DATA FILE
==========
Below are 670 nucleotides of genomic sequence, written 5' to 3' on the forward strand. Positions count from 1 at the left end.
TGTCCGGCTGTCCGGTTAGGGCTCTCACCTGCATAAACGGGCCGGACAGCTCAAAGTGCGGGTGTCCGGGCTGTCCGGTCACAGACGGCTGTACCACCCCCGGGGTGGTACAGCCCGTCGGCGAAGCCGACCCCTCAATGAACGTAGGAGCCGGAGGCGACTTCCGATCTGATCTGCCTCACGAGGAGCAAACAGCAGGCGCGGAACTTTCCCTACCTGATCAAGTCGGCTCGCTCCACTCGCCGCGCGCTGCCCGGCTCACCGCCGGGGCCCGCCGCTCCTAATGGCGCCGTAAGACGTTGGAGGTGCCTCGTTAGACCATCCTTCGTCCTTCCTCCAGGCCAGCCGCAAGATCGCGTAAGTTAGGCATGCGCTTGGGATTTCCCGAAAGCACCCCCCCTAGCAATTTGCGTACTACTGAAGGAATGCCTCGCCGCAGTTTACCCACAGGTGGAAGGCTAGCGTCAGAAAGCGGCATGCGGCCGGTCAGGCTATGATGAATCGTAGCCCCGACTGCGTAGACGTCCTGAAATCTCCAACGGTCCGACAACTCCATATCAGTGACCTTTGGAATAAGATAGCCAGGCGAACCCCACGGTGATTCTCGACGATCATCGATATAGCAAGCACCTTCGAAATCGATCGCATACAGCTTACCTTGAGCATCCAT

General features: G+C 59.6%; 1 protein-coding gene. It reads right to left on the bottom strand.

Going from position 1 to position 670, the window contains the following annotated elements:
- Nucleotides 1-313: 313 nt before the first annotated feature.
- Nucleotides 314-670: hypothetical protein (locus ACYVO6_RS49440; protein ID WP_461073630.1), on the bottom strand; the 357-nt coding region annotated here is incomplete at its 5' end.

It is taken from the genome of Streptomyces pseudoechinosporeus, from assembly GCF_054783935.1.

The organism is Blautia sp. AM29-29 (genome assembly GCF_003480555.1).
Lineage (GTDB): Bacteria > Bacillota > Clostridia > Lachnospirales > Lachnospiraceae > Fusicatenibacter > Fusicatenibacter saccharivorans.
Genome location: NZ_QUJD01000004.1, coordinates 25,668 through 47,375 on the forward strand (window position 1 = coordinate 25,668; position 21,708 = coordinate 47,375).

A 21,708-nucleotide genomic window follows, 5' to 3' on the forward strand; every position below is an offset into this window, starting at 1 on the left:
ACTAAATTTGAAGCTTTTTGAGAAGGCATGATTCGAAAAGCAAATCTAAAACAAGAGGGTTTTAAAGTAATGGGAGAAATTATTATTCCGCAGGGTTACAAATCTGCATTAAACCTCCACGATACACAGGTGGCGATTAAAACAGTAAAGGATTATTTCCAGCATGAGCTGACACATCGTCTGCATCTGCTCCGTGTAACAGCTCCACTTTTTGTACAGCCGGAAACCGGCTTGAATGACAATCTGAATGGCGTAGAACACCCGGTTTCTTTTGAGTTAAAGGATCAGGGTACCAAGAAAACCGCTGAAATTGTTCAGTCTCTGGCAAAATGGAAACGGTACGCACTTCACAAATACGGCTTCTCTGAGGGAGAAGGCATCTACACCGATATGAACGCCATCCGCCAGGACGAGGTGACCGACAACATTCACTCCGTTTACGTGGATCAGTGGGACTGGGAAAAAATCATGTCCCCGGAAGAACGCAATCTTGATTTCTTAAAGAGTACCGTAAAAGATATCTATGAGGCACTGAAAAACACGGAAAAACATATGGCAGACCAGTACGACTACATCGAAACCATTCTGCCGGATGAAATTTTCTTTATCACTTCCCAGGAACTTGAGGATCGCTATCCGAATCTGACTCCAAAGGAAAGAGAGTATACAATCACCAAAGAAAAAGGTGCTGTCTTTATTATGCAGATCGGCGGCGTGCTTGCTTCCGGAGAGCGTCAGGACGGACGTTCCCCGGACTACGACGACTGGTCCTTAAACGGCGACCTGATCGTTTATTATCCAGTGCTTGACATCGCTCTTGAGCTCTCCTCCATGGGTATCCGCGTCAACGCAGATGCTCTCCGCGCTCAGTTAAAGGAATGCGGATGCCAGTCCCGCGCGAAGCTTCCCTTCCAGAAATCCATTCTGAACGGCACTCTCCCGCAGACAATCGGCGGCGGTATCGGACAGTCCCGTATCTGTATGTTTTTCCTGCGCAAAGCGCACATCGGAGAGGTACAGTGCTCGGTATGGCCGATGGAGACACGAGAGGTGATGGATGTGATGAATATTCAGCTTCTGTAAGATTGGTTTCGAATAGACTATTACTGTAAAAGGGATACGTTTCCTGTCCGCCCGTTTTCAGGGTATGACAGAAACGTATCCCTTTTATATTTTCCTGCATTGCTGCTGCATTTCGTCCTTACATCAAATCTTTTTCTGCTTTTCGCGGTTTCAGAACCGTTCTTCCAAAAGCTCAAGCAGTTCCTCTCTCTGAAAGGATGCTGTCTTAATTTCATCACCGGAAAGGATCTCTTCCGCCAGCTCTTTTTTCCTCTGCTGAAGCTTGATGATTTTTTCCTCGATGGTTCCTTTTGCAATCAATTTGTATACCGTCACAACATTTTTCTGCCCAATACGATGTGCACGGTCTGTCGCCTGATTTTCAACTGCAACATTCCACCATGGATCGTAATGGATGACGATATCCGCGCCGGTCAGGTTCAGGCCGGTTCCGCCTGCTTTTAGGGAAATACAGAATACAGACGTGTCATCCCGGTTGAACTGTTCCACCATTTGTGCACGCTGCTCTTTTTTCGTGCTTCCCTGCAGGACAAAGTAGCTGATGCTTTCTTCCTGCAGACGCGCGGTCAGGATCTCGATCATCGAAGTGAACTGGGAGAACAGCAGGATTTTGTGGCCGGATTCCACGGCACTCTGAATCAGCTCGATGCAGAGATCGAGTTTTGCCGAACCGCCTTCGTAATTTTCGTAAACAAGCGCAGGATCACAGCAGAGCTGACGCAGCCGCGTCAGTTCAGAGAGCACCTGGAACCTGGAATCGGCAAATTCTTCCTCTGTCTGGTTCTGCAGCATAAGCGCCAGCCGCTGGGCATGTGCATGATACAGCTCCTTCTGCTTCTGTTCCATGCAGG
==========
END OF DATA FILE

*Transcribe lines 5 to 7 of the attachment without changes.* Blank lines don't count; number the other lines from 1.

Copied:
- Nucleotides 1-313: 313 nt before the first annotated feature.
- Nucleotides 314-670: hypothetical protein (locus ACYVO6_RS49440; protein ID WP_461073630.1), on the bottom strand; the 357-nt coding region annotated here is incomplete at its 5' end.

It is taken from the genome of Streptomyces pseudoechinosporeus, from assembly GCF_054783935.1.